A recent poll reflected the results of the mid-term elections Tuesday – a good percentage of Americans are not concerned with education, women’s reproductive rights, affordable healthcare, or starting unwinnable wars.
“And gun control? That’s out the window,” said one American who voted to keep the Republicans in control of Congress. “I say gimme more guns – you don’t need to be too smart to use ’em! And why do kids need to learn so much? All they do is text now anyway!”
“I believe that a bunch of old rich white guys know more about my reproductive system and my rights as a female employee than I do,” said one woman. “What right do I have to question them? And not all Republicans are men – there are plenty more like me who choose to be oblivious about ourselves! And ‘rape’ is one letter away from getting a bad ‘rap’.”
“I say bomb ’em all,” explained one voter. “And if they immigrate and spread Ebola, there should be no survivors. We need the kind of protection that the GOP has provided us time and time again, and if that means tax cuts for the wealthy, why not? The rich have always had our best interests at heart.”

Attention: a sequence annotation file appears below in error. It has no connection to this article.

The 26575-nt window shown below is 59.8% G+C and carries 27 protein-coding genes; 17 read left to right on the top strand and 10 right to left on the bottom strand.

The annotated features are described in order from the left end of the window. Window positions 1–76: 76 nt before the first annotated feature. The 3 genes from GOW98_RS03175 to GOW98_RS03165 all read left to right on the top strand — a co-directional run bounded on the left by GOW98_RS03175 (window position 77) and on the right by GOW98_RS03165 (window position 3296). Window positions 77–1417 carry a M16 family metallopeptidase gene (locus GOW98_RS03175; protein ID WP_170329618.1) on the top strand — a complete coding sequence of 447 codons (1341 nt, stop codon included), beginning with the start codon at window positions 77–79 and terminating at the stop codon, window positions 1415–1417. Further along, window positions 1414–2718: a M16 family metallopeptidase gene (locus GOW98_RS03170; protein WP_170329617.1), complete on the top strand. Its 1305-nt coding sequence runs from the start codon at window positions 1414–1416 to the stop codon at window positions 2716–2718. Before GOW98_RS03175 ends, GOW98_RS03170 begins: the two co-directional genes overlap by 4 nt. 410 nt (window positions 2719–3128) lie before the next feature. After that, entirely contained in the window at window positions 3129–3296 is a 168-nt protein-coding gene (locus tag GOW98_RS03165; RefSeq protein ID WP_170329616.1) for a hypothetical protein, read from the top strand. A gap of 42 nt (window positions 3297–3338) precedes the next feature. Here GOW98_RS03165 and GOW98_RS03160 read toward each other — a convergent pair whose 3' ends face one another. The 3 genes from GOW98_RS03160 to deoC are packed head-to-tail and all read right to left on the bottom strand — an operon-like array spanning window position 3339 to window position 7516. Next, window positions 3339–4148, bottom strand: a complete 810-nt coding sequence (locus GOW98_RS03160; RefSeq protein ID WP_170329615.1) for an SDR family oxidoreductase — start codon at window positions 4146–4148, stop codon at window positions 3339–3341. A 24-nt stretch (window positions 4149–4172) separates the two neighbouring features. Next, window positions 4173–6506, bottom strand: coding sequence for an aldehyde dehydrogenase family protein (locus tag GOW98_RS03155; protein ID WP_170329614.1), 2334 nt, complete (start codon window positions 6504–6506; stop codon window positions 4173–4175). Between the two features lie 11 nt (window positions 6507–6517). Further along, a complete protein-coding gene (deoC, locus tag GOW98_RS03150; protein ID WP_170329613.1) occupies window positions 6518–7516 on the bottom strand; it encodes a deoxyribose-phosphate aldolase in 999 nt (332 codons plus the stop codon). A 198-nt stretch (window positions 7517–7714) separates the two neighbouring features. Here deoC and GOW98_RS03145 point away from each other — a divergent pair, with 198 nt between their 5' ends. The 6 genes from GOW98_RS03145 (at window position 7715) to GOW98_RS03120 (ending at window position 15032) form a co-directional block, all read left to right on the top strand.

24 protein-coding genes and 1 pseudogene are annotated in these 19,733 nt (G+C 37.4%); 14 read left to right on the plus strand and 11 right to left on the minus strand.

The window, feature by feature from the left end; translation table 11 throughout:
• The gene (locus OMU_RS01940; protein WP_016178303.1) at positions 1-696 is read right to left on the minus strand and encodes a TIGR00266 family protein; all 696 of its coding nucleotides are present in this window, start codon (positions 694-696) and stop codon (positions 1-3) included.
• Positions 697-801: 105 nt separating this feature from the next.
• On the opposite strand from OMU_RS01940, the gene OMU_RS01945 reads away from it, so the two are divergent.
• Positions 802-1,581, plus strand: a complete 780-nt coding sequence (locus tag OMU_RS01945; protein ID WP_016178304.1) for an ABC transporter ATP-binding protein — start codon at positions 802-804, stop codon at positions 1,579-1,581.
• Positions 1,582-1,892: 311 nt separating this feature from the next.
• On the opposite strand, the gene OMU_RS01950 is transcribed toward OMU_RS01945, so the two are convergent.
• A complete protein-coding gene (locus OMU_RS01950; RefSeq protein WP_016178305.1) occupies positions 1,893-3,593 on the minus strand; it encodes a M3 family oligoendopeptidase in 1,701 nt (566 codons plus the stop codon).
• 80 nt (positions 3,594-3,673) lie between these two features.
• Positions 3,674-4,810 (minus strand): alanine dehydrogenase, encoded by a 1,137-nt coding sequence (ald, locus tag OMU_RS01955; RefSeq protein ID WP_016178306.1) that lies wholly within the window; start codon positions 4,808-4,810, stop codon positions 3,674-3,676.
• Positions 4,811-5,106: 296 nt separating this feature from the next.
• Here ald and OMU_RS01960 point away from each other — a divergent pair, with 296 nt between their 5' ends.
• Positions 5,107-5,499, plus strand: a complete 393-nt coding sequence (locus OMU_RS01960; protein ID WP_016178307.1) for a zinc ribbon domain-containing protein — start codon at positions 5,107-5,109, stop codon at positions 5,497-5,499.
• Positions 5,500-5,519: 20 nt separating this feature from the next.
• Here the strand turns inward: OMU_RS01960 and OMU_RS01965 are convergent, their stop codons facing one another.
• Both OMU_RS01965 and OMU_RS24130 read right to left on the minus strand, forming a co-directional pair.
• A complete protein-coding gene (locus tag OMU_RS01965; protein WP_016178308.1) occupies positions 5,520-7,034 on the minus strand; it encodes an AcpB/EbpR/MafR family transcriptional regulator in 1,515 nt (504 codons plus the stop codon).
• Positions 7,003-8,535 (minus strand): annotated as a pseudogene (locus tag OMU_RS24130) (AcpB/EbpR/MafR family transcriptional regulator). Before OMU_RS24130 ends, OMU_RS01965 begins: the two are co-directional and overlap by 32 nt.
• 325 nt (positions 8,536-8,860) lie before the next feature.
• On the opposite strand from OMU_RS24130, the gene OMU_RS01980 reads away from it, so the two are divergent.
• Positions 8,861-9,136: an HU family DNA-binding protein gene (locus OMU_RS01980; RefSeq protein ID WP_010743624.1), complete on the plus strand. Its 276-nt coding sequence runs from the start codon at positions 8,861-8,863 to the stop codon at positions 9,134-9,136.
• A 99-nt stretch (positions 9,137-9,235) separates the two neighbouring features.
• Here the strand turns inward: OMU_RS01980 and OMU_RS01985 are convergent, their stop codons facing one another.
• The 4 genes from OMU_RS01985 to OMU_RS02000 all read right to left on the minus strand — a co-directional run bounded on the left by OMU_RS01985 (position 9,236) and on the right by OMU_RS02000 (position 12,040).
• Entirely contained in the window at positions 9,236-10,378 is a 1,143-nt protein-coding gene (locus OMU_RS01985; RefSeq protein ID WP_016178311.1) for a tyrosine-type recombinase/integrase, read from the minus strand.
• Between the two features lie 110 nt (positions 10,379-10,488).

Fox News has reported a sudden increase in viewership after the mid-term elections.
“It’s like Christmas has come early for us,” said host Sean Hannity. “Even if there still is a war on it.”
In related news, the poll conducted also indicates that a good portion of Americans may now be classified as “morons”…
The twenty-first century has had its milestones, but certainly not when it comes to social interaction. Social networks such as Facebook and Twitter have reduced intelligent conversations to tweets and texts, limiting words and sometimes thoughts.
I keep thinking about how impersonal some famous exchanges would be had they been written in this day and age.
ROMEO: But soft! what light through yonder window breaks? It is the east, and Juliet is the sun 😀
JULIET: Okay thanks! 🙂
JERRY: You complete me 😀
DOROTHY: Ok thx! 🙂
“Okay thanks!” is now a universal expression, which sometimes suggests obliviousness to what is actually being said. A person pours their heart out to someone and the reply is “okay thanks!”. There’s a suggestion that an actual physical meeting would be a good idea, only to be met with “okay thanks!” The feelings go unresolved and the meeting never happens.
Are social networks slowly reducing conversation to the simplest terms, even discouraging physical interaction? We see images of people enjoying themselves with other people, but as soon as they are back texting on Facebook, the conversations drop to nearly nothing – the equivalent of “okay thanks!”.
I miss the twentieth century. I miss social interaction. I miss people not talking about every damn thing they do, and sending their pointless photos of doing them. I enjoy phone conversations. I enjoy actual physical conversations. I enjoy communication.
If social networks and their ability to reduce interaction are considered “okay”, maybe sometimes we should say “no thanks”.